As stricken nurse Pauline Cafferkey lies in her hospital bed, starting what we hope is the road to recovery after contracting Ebola, it’s heartening that volunteer Jason Humphries is undeterred from wanting to help people in Africa.
Jason, of Gosport, already helps out people on a regular basis as a member of St John Ambulance.
But there’s no doubt that being on call at football games and fireworks displays is a far cry from entering a country which is part of one of the worst epidemics of recent years – and one that, if urgent action is not taken, has the capability to be truly destructive.
And that’s exactly why the bravery of Jason – and Pauline, and many others like them – is so admirable.
Containing infectious diseases takes manpower; it needs people to care for the victims, it needs people to organise the reaction and it needs people to clean and decontaminate public areas.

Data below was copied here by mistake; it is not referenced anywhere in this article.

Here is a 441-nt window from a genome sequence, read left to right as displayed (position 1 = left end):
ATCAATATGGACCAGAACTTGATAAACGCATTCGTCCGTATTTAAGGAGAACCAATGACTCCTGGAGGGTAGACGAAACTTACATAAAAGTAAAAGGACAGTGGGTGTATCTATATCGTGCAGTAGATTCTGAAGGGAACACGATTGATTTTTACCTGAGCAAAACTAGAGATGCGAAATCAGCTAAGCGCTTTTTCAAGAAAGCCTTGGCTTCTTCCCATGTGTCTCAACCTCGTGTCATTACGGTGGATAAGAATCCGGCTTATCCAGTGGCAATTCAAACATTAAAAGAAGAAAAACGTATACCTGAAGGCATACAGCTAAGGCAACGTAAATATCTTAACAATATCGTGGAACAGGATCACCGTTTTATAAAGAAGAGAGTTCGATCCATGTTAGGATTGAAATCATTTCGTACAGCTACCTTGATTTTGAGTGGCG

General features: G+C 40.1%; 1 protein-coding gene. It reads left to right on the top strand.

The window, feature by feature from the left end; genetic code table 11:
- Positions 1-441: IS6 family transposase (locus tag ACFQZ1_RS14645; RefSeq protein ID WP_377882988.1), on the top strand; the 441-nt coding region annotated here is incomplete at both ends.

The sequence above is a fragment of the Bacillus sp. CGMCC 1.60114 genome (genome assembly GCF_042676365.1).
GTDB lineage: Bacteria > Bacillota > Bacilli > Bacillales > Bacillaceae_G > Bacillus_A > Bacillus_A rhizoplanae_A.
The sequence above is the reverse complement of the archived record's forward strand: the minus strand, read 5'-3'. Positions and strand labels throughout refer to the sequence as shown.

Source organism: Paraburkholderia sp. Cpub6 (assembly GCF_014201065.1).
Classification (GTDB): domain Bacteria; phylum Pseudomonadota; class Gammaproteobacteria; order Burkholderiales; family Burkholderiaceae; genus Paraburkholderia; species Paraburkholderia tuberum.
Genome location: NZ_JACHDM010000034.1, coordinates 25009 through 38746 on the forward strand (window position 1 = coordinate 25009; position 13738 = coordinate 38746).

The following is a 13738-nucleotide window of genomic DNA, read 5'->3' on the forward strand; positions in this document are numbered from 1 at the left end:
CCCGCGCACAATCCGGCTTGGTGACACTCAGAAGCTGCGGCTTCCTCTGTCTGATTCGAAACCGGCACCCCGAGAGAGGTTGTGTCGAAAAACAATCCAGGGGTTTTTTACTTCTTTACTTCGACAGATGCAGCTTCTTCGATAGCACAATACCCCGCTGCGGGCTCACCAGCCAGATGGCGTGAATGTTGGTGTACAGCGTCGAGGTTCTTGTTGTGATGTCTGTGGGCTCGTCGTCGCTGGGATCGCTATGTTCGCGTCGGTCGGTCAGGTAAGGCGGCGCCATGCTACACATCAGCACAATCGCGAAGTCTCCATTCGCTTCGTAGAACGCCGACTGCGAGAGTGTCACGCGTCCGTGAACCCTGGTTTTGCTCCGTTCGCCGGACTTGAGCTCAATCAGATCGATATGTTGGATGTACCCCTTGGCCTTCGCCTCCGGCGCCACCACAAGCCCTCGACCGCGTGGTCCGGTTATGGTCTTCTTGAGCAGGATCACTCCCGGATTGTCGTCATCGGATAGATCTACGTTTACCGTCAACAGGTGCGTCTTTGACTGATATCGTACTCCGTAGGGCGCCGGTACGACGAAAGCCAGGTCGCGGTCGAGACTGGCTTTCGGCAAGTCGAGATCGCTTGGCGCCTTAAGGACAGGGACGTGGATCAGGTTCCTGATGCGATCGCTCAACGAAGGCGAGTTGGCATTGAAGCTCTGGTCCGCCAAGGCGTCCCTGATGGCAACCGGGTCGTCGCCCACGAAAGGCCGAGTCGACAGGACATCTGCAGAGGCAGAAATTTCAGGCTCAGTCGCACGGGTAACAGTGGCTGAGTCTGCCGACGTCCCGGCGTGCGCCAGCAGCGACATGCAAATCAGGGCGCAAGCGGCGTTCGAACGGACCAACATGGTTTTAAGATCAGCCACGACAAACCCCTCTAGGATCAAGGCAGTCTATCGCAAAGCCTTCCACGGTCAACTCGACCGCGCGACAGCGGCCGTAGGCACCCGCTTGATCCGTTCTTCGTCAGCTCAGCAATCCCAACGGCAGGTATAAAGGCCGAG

It’s also vital that skills are passed on to those in live in the area so that the work can be continued when the help force returns home.
Regardless of what role people are playing in Guinea, Liberia or Sierra Leone, it’s all part of a team working to combat Ebola.
While valid questions have been raised about how quickly the governments of those countries and the World Health Organisation reacted to the disease, what’s not in question is that the efforts of aid workers, doctors and nurses – many of whom are volunteers – has been inspirational.
We wish Jason all the best in his time in Guinea, and that he returns home safely.
And in the first few days of the new year, as many people’s resolutions end up focused around themselves in terms of consuming less or exercising more, perhaps it is a valuable moral about looking outwards and seeing what you can do to help other people rather than yourself.
Just as Jason was inspired to volunteer for St John by being helped himself, let us hope that his example leads others to look at the wider picture in 2015.
To read the full story click here.